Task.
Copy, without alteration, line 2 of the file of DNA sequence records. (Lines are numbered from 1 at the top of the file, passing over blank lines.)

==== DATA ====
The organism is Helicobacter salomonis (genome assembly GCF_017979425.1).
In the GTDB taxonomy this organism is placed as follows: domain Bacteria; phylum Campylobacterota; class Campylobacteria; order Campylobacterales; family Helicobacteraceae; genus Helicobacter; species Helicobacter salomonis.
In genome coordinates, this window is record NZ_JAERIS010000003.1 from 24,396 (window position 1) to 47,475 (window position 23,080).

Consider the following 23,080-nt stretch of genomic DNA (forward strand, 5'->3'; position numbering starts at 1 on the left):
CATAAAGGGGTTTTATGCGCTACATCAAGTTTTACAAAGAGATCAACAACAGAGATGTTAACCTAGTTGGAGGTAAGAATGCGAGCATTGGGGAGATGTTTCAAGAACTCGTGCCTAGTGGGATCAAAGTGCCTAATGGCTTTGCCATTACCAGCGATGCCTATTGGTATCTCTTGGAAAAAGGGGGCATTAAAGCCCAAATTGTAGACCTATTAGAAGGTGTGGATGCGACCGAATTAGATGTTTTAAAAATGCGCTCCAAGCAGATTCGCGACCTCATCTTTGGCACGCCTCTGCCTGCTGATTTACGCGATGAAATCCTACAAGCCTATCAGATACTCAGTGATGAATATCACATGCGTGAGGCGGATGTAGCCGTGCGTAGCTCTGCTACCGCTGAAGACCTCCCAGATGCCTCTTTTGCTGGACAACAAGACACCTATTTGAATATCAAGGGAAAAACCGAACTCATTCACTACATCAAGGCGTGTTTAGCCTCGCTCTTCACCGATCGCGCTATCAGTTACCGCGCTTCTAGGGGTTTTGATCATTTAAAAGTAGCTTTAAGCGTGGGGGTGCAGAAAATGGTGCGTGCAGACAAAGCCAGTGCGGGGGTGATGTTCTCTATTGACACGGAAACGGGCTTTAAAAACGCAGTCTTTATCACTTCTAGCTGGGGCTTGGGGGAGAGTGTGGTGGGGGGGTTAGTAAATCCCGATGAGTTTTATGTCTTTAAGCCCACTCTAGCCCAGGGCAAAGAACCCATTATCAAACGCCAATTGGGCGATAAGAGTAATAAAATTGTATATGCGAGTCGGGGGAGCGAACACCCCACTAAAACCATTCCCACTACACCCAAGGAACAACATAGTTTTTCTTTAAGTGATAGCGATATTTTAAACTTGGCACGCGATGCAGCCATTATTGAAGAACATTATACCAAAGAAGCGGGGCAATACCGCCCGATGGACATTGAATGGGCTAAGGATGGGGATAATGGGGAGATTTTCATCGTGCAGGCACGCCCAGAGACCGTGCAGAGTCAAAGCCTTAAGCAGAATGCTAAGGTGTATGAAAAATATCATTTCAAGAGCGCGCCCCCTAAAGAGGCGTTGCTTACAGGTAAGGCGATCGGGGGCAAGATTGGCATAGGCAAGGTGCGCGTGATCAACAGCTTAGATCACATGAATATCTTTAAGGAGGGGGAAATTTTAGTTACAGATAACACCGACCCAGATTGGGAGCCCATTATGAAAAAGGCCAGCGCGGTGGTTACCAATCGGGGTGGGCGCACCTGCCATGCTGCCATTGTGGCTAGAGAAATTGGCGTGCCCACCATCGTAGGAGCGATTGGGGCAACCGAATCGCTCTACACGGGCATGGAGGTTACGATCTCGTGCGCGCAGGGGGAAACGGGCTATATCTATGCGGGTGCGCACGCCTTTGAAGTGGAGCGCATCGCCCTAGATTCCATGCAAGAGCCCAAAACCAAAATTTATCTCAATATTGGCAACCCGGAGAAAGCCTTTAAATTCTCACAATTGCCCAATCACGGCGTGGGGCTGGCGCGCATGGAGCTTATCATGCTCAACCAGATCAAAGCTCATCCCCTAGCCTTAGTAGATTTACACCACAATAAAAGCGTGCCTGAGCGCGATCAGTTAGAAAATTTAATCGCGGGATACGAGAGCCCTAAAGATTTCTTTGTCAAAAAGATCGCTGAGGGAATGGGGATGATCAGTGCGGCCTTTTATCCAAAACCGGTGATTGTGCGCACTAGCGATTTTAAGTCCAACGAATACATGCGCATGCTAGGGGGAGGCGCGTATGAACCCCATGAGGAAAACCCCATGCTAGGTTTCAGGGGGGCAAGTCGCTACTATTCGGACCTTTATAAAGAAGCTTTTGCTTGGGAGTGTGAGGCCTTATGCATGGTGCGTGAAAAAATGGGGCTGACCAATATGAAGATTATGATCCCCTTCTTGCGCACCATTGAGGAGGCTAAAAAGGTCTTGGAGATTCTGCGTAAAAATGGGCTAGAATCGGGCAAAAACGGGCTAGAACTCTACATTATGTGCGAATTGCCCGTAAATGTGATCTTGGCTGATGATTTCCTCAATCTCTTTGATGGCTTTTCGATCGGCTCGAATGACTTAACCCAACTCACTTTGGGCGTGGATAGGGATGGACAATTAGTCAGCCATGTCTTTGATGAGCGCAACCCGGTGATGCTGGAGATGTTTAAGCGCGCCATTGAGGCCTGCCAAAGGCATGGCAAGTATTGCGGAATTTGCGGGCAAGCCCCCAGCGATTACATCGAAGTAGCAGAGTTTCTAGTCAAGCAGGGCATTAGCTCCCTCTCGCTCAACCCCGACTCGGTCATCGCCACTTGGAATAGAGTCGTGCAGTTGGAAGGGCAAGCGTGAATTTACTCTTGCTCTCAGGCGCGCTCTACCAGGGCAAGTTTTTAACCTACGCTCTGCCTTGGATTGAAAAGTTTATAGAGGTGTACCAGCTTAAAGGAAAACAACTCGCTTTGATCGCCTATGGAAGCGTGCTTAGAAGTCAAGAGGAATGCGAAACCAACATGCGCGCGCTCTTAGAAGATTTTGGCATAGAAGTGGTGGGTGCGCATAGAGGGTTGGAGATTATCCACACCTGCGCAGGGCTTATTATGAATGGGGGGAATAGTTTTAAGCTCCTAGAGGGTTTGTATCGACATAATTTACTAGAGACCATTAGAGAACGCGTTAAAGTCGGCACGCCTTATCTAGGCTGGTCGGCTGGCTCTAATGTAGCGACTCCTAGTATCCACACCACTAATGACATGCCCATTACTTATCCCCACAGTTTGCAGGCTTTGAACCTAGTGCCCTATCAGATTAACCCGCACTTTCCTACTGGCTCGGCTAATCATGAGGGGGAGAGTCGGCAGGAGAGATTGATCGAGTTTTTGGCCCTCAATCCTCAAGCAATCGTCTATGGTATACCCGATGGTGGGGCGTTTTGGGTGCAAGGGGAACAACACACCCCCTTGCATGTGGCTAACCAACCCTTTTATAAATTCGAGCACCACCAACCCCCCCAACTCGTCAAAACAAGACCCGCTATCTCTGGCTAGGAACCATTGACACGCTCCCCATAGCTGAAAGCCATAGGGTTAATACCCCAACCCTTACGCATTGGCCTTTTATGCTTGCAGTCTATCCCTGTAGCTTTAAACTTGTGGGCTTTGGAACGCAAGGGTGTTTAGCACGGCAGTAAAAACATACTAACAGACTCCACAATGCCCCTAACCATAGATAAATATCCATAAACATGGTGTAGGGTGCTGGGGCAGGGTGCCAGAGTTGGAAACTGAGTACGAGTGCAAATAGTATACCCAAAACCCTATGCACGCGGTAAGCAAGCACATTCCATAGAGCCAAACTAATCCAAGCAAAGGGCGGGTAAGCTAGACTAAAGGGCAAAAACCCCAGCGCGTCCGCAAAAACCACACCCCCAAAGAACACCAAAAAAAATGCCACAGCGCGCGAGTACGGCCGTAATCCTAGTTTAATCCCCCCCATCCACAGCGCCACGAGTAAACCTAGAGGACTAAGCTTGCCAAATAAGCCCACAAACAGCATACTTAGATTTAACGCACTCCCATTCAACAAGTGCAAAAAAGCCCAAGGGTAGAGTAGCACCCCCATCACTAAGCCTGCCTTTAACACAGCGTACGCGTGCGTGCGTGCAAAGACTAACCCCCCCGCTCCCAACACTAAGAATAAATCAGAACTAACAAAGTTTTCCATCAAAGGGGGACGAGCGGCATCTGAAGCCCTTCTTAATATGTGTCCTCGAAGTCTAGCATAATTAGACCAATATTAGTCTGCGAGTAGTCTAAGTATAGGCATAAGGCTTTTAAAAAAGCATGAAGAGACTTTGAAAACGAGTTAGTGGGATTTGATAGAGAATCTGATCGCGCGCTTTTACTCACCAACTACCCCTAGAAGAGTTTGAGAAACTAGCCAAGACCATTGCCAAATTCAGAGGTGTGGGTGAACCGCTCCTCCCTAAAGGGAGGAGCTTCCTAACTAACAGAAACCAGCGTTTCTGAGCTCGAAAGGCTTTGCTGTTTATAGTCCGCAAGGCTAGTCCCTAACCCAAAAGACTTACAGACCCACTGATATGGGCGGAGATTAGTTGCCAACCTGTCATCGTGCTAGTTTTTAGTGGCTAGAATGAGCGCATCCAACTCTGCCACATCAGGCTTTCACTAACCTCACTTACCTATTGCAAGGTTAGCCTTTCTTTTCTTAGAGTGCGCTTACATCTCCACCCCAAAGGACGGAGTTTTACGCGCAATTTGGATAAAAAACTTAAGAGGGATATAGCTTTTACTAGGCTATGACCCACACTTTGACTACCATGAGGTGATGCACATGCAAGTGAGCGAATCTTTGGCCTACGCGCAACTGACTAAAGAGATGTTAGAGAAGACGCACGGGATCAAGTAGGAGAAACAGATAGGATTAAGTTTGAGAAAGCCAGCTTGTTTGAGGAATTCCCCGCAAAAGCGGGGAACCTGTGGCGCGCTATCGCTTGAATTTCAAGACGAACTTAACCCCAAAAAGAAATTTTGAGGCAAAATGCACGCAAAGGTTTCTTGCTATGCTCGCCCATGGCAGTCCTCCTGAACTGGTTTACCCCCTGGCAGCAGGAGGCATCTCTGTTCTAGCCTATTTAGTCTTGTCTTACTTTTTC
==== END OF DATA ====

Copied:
In the GTDB taxonomy this organism is placed as follows: domain Bacteria; phylum Campylobacterota; class Campylobacteria; order Campylobacterales; family Helicobacteraceae; genus Helicobacter; species Helicobacter salomonis.